Guest blog by Stephen Burt

Executive coach, speaker, teacher and facilitator

The words “vegan mindfulness retreat” sent a chill through my heart: summoning images of cold, Spartan cells, raw tofu and severe gurus. I owned up to this to my host and guide, Sally-Anne Airey of Alps Retreats when I spent five fabulous days in the French Alps recently, adding that I had found the experience in no way justified my fears.

This retreat was my first ‘formal’ foray into mindfulness. I’d been interested for a while and had a broad understanding (I thought) of what it entailed but I did not really have the time (and yes, I appreciate the irony here.)

My first realisation was that mindfulness is not a thing. There are techniques and practices, and the guidance of skilled practitioners matter, but how one chooses to use it is individual. That’s one reason why this retreat was right for me: I don’t do hair shirts and for me good food is spiritual, so I was never going to sign up to an austere offer. It’s also one reason why I have waited to blog about this: I wanted to see what I actually applied and how it helped rather than knocking something out quickly while still infused by the warm glow of peace and quiet in stunning scenery.

Following the retreat, three things have stayed with me. First, a simple morning meditation: just 10 minutes of stillness, focused on my breathing, shifting to hearing all the sounds around me, then back to my breathing. I have found this both calming and energising – a great preparation for a busy day. The calm I expected, but the energy surprised me. This 10 minute meditation manages to be both a rock – a foundation – for the day and a springboard.

The second impact is how I am (at least some of the time) taking that calm and energy into the tasks and activities that make up my day. I was hoping that mindfulness would help me with focus and application. Like lots of busy people with more ideas than time, I can flit and dabble, drawn by the new and shiny. This can be a problem with longer tasks for which I am my own customer (like a book on listening and articles on coaching mastery). And what I got from the retreat was some insights, and better than that, some experience and practices to support wholeheartedness – doing one thing at a time, with intention, choice and full attention.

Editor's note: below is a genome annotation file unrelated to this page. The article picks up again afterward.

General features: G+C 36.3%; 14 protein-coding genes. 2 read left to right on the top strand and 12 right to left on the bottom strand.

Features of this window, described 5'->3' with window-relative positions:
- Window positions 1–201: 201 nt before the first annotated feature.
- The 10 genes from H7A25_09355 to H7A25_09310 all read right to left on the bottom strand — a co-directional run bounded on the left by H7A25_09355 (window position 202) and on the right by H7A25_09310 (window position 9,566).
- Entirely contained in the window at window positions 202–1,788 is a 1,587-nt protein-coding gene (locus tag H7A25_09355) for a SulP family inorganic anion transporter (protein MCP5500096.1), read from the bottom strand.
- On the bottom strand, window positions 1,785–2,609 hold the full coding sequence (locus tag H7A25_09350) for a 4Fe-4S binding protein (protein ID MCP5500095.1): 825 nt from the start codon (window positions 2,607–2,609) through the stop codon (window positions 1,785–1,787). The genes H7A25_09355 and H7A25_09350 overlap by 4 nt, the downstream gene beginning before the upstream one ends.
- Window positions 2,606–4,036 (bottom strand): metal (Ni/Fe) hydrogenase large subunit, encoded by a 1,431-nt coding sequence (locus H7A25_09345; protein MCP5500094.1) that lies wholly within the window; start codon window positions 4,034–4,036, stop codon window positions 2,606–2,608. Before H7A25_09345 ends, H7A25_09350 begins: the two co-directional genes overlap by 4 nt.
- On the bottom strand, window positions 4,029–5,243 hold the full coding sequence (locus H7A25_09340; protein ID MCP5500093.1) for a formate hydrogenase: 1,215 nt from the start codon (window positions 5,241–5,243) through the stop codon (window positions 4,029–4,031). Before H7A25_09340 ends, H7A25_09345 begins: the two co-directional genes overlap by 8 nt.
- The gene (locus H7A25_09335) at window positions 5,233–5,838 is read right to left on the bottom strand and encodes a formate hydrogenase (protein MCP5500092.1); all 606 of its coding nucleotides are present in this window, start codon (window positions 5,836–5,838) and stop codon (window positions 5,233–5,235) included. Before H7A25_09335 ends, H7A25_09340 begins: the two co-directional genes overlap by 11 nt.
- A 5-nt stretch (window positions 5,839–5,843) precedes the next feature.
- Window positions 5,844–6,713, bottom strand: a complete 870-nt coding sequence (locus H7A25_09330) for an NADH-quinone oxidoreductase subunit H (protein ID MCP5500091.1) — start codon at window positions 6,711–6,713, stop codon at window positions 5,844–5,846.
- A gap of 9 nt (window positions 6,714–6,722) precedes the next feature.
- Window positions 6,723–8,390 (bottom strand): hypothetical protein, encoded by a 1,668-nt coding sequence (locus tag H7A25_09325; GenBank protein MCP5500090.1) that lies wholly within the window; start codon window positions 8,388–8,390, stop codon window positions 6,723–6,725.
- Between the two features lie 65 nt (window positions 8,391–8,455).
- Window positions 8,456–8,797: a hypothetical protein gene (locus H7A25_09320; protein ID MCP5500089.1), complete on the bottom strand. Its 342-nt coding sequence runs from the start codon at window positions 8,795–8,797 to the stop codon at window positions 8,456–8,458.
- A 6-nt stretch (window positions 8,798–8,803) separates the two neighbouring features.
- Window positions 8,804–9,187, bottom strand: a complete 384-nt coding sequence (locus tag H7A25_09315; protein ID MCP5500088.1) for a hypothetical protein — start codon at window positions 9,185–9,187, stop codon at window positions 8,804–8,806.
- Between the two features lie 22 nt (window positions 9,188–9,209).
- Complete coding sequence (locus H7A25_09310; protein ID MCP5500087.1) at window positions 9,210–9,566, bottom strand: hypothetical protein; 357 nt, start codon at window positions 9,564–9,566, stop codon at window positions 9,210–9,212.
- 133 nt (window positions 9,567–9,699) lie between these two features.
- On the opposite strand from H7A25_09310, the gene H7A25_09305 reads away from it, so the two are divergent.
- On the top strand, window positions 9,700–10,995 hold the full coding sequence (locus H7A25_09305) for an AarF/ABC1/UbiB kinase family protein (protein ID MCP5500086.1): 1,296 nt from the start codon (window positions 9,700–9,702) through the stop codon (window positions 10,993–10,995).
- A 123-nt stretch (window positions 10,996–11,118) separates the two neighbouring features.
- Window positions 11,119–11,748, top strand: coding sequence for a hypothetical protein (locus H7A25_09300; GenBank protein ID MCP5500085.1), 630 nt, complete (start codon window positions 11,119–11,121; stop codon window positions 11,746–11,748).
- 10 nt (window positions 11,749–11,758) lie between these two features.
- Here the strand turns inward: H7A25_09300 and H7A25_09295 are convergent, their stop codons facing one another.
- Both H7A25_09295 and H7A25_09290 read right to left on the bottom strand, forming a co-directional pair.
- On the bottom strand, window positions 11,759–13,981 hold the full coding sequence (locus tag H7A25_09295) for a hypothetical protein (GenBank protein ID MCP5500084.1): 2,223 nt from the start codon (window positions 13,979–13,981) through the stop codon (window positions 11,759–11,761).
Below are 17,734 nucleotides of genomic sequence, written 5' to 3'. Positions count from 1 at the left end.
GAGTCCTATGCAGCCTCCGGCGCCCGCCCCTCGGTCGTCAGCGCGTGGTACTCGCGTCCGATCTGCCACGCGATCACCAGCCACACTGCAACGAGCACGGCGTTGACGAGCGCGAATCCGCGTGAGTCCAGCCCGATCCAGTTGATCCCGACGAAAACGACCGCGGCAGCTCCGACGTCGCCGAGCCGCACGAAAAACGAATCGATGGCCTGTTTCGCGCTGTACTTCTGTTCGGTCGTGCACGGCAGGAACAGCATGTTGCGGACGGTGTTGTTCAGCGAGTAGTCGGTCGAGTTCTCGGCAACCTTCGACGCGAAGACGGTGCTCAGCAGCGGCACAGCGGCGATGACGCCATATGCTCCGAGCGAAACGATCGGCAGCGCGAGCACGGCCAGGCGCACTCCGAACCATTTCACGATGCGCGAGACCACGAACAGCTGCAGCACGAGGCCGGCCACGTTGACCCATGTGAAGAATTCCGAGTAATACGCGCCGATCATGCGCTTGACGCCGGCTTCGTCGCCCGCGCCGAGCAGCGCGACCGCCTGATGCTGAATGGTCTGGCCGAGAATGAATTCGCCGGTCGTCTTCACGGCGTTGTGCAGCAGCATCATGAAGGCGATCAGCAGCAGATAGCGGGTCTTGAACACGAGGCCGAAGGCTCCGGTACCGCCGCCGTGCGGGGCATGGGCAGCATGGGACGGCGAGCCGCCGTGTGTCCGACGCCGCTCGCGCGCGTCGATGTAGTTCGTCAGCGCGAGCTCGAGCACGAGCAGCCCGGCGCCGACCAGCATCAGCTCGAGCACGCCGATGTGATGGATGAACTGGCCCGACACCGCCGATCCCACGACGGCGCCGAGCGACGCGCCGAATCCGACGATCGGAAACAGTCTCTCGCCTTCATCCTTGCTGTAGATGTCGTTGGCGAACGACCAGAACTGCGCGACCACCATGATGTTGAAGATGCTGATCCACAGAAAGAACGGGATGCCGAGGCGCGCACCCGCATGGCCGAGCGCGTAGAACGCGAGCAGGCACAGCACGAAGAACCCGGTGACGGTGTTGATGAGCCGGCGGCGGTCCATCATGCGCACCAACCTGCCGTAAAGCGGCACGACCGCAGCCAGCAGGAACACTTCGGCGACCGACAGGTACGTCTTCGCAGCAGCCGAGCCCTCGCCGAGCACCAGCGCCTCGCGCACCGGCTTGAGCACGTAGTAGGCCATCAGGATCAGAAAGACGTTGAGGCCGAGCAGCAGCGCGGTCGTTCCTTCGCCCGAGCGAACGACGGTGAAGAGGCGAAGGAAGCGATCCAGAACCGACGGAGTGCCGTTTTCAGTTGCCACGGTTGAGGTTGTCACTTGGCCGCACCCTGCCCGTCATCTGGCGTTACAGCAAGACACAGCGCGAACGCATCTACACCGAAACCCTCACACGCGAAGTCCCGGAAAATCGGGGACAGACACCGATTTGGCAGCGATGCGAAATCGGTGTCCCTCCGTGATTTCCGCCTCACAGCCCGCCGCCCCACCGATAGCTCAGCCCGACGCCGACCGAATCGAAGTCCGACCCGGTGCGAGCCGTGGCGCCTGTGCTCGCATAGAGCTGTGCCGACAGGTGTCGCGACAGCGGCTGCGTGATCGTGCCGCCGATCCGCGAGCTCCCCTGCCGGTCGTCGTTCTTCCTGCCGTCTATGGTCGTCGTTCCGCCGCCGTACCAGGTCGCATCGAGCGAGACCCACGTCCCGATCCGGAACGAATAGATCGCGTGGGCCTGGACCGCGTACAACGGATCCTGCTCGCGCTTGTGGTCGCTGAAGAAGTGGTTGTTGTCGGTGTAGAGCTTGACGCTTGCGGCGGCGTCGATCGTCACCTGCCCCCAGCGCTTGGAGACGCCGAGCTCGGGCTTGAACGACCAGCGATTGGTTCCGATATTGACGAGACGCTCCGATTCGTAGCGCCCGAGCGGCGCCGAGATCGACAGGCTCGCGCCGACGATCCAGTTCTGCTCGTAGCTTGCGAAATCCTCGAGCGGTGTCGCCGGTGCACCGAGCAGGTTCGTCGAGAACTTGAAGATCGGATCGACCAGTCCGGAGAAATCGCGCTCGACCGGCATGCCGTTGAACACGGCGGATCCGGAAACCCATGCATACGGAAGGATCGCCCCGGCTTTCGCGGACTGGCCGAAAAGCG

Getting a feel for wholeheartedness involved me reflecting on how, at my best, I engage fully with tasks. It seemed like, when I did it well, I followed a bell-curve of attention – starting softly, gently then building through deep engagement, sometimes getting into flow, then reaching some sort of completion or plateau before rounding off, leaving the task as I wanted to find it, disengaging with care and attention. This brought to mind a story that Mick Jagger tells of Charlie Watts: how Mick notices that sometimes, as they finish a gig, Charlie looks over his shoulder as he leaves the stage and notices that his drum-sticks are slightly awry, so he returns and moves them a few millimetres so they are perfectly aligned. That’s completion. That is mindful finishing. And it’s just as important as mindful beginning and mindful absorption.

The third thing that has stayed with me is the power of silence that goes hand in hand with stillness. The meditations that we did on the retreat were conducted in silence with Sally-Anne or her colleague Carroll Macey guiding us. After one period of silence – perhaps 15 mins, I don’t really know – our guide spoke. Her words were the aural equivalent of “POW” by Roy Lichtenstein – edged in black against the silence, bursting through the background. It showed how the silence we held was deeper than a normal silence and so the words were more starkly etched. I had thought previously that silence was silence and stillness was stillness. But now I have a sense that there are layers, and the deeper the stillness and silence I can find, the better my listening. And for a coach, that sounds pretty important.

One accidental test of my listening came when we did a whole day walk, much of it in silence. At one point I sat by a river that tumbled down the valley. I could hear the soft roar. And as I became still I could hear separate parts of the river – the different sounds as it flowed across boulders, fell from ledges and enveloped smaller rocks. I thought my listening was usually pretty good but this was different.

Stillness and silence. Listening and attention. Powerful in themselves. But also crucial for action and effectiveness. My day has no less in it. But on a good day, it feels full rather than busy. And I am going to do my best to hang on to that.

stephen@gibsonstarr.com

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